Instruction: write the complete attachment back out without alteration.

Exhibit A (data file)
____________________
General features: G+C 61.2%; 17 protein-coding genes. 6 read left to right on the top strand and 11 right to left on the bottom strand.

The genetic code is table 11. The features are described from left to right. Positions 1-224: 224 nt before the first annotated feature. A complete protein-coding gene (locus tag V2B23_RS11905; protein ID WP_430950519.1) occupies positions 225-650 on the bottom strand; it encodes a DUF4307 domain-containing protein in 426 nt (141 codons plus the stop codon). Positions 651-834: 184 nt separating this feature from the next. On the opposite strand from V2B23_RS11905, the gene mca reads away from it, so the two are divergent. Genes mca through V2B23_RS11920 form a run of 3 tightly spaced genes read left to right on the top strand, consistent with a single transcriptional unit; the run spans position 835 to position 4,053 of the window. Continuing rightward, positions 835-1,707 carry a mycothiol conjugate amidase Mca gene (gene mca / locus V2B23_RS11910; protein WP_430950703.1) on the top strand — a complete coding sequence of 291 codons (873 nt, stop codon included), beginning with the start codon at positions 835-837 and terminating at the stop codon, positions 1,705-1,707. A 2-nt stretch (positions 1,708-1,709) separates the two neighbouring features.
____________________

General features: G+C 61.2%; 17 protein-coding genes. 6 read left to right on the top strand and 11 right to left on the bottom strand.

The genetic code is table 11. The features are described from left to right. Positions 1-224: 224 nt before the first annotated feature. A complete protein-coding gene (locus tag V2B23_RS11905; protein ID WP_430950519.1) occupies positions 225-650 on the bottom strand; it encodes a DUF4307 domain-containing protein in 426 nt (141 codons plus the stop codon). Positions 651-834: 184 nt separating this feature from the next. On the opposite strand from V2B23_RS11905, the gene mca reads away from it, so the two are divergent. Genes mca through V2B23_RS11920 form a run of 3 tightly spaced genes read left to right on the top strand, consistent with a single transcriptional unit; the run spans position 835 to position 4,053 of the window. Continuing rightward, positions 835-1,707 carry a mycothiol conjugate amidase Mca gene (gene mca / locus V2B23_RS11910; protein WP_430950703.1) on the top strand — a complete coding sequence of 291 codons (873 nt, stop codon included), beginning with the start codon at positions 835-837 and terminating at the stop codon, positions 1,705-1,707. A 2-nt stretch (positions 1,708-1,709) separates the two neighbouring features.